Crush, p.7
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       Crush, p.7

           Lacey Weatherford

  Chapter Four


  My hand trembled as I reached for the doorknob after the knock sounded. I took a steadying breath and tried to appear normal as I swung it open.

  “Hey, Clay,” I said casually. That was as far as I got. My jaw fell open, and I quickly snapped it shut.

  He was completely transformed. His blond hair was no longer slicked back, instead styled to perfection in the latest messy trend. He wasn’t wearing his glasses, and due to the extreme, startling, blue shade of his eyes, I quickly gathered he’d gotten contacts. There wasn’t an ounce of plaid anywhere on his body—instead he was wearing a blue t-shirt in a shade that only further complimented his eyes and his newly-trimmed physique. His jeans were a dark indigo, slung low on his hips, and a pair of black checkerboard vans completed the ensemble.

  He chuckled. “You look amazing,” he said as his eyes drifted over the short, green, halter summer dress I was wearing, along with a pair of matching sandals.

  “Um, so do you. What happened?” I shook my head. “That didn’t come out like I meant. I mean . . . I never knew you cared about being fashionable.”

  He shrugged. “I decided it was time for a change, so I’ve been saving up some money for it. I’ve been trying to slowly switch things up, just to see if you would notice but then after today I was tired of waiting.”

  I wasn’t sure what to say. He looked great, but not like my Clay either. “Well, you look . . . good.”

  He shifted a little and glanced away for a second as if he were uncomfortable. “So, you ready to go?”

  “Yeah, just let me grab my sweater really quick in case it gets chilly later.” I went to get it off the couch. “Mom, I’m heading out with Clay now,” I called.

  She appeared and came to give me a kiss. “Have a good time. Be home by midnight. Love you.”

  “I will. Love you too.”

  I left the house, and Clay walked me to his old, white VW Rabbit, pausing to open the door. I slid in. “Thank you,” I mumbled under my breath.

  I couldn’t remember him ever doing this for me before. Something had definitely changed. I thought back to our tickle fight beside the pool today and felt a little sick. I didn’t want things to be different between us. I was happy with the way they were. I was beginning to think my mom was right. Clay liked me.

  “Oh, shoot!” I exclaimed as I glanced down, realizing I’d forgotten my purse.

  “What is it?” he asked.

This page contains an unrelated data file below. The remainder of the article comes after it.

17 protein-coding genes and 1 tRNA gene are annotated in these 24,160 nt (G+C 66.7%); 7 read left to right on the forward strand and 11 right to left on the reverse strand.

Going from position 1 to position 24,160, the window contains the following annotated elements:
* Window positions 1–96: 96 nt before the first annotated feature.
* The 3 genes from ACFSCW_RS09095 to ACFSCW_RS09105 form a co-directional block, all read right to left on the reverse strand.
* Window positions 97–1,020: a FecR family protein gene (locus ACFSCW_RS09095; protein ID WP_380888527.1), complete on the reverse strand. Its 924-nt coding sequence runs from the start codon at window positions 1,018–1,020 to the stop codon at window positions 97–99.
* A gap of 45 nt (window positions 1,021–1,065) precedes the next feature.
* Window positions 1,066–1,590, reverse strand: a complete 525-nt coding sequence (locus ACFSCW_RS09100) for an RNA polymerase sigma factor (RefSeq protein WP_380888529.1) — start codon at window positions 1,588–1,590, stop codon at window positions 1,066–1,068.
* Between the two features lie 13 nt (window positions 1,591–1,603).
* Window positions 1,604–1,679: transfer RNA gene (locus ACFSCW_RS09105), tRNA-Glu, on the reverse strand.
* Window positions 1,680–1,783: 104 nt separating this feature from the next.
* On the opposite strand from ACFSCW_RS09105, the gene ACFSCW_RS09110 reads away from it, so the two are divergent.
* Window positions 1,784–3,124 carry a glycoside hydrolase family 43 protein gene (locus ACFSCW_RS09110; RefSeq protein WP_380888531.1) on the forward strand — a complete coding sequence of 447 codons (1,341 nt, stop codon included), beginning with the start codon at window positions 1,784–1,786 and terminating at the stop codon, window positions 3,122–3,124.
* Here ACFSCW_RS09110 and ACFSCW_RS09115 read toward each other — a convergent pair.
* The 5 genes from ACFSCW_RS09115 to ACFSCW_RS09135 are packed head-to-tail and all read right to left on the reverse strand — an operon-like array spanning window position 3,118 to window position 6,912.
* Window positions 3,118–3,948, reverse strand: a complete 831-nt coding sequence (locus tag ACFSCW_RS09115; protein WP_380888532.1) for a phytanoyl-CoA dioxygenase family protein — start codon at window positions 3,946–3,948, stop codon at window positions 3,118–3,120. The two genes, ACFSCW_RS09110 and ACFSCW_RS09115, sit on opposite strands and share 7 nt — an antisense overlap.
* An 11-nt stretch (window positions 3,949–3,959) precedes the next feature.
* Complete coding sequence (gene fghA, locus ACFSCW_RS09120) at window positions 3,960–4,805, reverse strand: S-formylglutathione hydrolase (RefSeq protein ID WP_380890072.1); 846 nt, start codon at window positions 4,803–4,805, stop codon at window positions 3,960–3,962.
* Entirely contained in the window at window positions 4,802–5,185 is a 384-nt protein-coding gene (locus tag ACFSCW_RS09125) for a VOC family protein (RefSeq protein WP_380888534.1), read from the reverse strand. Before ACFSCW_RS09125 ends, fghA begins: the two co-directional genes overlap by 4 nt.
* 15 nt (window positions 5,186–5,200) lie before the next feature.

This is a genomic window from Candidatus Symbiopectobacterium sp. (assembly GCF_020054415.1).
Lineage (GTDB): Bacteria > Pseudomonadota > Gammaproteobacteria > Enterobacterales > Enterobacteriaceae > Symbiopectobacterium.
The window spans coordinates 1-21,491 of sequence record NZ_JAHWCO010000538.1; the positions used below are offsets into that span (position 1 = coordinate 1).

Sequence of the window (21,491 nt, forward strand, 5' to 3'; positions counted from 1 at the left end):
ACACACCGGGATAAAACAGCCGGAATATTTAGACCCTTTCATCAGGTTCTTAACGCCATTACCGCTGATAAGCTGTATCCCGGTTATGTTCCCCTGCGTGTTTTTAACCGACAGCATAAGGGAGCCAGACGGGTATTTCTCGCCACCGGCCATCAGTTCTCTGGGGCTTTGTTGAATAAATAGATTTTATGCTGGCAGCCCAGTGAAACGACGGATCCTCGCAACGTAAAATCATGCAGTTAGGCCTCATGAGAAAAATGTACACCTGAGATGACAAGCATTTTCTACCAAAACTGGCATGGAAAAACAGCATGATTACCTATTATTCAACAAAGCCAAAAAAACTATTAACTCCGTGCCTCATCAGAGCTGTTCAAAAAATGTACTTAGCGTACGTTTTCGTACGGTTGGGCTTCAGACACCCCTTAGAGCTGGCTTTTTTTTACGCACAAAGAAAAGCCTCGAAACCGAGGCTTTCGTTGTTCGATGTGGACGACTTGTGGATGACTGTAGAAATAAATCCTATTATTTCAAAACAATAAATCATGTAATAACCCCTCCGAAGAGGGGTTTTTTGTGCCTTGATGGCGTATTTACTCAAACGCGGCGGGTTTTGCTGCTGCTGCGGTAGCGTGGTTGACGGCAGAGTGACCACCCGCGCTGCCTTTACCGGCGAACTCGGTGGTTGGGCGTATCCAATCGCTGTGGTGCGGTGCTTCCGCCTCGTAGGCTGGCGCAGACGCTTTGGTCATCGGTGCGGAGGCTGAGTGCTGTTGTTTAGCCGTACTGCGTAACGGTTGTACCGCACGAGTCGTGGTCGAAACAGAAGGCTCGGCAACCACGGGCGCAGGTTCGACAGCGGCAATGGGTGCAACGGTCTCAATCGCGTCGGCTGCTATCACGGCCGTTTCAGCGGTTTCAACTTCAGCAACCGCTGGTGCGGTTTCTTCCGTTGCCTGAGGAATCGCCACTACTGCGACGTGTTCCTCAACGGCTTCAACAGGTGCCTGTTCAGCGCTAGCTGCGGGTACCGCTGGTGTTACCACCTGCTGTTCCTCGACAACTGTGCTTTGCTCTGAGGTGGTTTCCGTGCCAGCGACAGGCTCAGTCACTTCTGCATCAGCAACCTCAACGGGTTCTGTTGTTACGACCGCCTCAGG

“I left my bag on the couch. I need my money for dinner and the movie.” I moved, intending to get out.

  “No worries. This is my treat.” He smiled.

  “Wait!” I heard my mom. She came running from the house with my handbag. “You forgot this, Cami! Hi, Clay. You look nice tonight,” she added, giving him the once over.

  He blushed a little and glanced away. “Thanks,” he mumbled.

  “Here you go, sweetie,” Mom said, handing me my purse.

  My relief was palpable. “Thank you. I just realized. I didn’t want to make Clay pay for everything. It defeats the whole point of going Dutch, right?” I laughed nervously hoping I didn’t sound stupid while I tried to make him understand we were not on a date.

  My mom looked at me curiously. “Okay. Have fun!” She stepped back to the curb and Clay shut my door.

  I clutched my bag tightly as I watched him walk around the car. I felt like I’d been cast in a role for a horror spot in Invasion of the Body Snatchers. My BFF had suddenly disappeared, replaced with someone who sort of looked like him, but this person had designs on me. I was having a hard time coming to terms with it. It was impossible to just wake up one morning and decide you weren’t a science nerd anymore, but a jock instead. The social ladder didn’t work that way—did it?

  Clay slid into his seat and started the car. “I think I’ll replace this beater-mobile next. What do you think about that? Maybe get a sports car . . . like a Mustang or something.”

  “Who are you?” I asked, unable to keep it to myself anymore. “Why are you doing all this? And I like your car! We have good memories in it. Where would you get that kind of money anyway? Buying a car is a lot different than saving up for contacts.”

  “It doesn’t have to be brand new. There are nice, used cars out there, Cami.” He sounded frustrated. “Besides, I thought you’d like all of this. You were the one who inspired it.”